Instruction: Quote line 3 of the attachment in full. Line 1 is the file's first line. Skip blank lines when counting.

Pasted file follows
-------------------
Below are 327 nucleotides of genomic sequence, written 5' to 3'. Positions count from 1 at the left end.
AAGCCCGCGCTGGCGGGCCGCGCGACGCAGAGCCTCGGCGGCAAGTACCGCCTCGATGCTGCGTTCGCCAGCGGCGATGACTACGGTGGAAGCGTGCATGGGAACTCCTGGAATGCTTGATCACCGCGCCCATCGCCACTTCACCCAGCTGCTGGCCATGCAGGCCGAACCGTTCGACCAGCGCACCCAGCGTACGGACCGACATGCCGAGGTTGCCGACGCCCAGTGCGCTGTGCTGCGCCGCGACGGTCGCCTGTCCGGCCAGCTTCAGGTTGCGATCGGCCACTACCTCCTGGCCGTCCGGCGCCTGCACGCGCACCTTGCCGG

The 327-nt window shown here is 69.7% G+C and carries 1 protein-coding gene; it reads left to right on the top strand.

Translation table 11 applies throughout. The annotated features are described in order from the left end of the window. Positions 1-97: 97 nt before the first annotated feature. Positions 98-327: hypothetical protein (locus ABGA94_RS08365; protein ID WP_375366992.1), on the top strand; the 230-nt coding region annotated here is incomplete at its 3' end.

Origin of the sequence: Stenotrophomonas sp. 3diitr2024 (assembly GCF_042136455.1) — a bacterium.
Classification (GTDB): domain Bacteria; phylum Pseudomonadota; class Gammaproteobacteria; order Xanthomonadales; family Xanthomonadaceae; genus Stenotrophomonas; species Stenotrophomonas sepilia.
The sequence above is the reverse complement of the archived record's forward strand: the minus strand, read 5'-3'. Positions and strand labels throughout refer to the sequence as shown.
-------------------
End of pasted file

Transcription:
The 327-nt window shown here is 69.7% G+C and carries 1 protein-coding gene; it reads left to right on the top strand.